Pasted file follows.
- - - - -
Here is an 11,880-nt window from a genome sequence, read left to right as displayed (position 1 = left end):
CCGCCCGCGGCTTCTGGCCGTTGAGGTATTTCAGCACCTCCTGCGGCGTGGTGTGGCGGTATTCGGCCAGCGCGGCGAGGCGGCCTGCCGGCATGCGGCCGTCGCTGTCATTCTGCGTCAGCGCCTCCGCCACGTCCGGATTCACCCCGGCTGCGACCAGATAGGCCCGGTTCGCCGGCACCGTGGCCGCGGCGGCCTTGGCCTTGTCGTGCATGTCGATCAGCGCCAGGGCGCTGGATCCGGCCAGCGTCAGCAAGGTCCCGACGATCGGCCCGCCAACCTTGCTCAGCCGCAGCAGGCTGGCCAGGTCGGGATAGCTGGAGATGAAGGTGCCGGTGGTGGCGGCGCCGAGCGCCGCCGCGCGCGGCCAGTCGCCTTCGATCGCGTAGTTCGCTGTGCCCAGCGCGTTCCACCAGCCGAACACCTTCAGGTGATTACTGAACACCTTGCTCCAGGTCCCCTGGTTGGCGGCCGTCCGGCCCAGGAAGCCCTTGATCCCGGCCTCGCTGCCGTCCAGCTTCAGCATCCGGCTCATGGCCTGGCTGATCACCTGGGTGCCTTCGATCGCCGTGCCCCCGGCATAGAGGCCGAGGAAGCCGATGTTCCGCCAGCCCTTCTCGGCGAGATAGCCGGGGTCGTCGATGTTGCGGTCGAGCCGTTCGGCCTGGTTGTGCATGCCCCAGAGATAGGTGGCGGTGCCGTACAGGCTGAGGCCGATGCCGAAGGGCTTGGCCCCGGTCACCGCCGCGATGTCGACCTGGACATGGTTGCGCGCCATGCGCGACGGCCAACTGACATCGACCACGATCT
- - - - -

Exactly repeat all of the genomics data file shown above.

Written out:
Here is an 11,880-nt window from a genome sequence, read left to right as displayed (position 1 = left end):
CCGCCCGCGGCTTCTGGCCGTTGAGGTATTTCAGCACCTCCTGCGGCGTGGTGTGGCGGTATTCGGCCAGCGCGGCGAGGCGGCCTGCCGGCATGCGGCCGTCGCTGTCATTCTGCGTCAGCGCCTCCGCCACGTCCGGATTCACCCCGGCTGCGACCAGATAGGCCCGGTTCGCCGGCACCGTGGCCGCGGCGGCCTTGGCCTTGTCGTGCATGTCGATCAGCGCCAGGGCGCTGGATCCGGCCAGCGTCAGCAAGGTCCCGACGATCGGCCCGCCAACCTTGCTCAGCCGCAGCAGGCTGGCCAGGTCGGGATAGCTGGAGATGAAGGTGCCGGTGGTGGCGGCGCCGAGCGCCGCCGCGCGCGGCCAGTCGCCTTCGATCGCGTAGTTCGCTGTGCCCAGCGCGTTCCACCAGCCGAACACCTTCAGGTGATTACTGAACACCTTGCTCCAGGTCCCCTGGTTGGCGGCCGTCCGGCCCAGGAAGCCCTTGATCCCGGCCTCGCTGCCGTCCAGCTTCAGCATCCGGCTCATGGCCTGGCTGATCACCTGGGTGCCTTCGATCGCCGTGCCCCCGGCATAGAGGCCGAGGAAGCCGATGTTCCGCCAGCCCTTCTCGGCGAGATAGCCGGGGTCGTCGATGTTGCGGTCGAGCCGTTCGGCCTGGTTGTGCATGCCCCAGAGATAGGTGGCGGTGCCGTACAGGCTGAGGCCGATGCCGAAGGGCTTGGCCCCGGTCACCGCCGCGATGTCGACCTGGACATGGTTGCGCGCCATGCGCGACGGCCAACTGACATCGACCACGATCT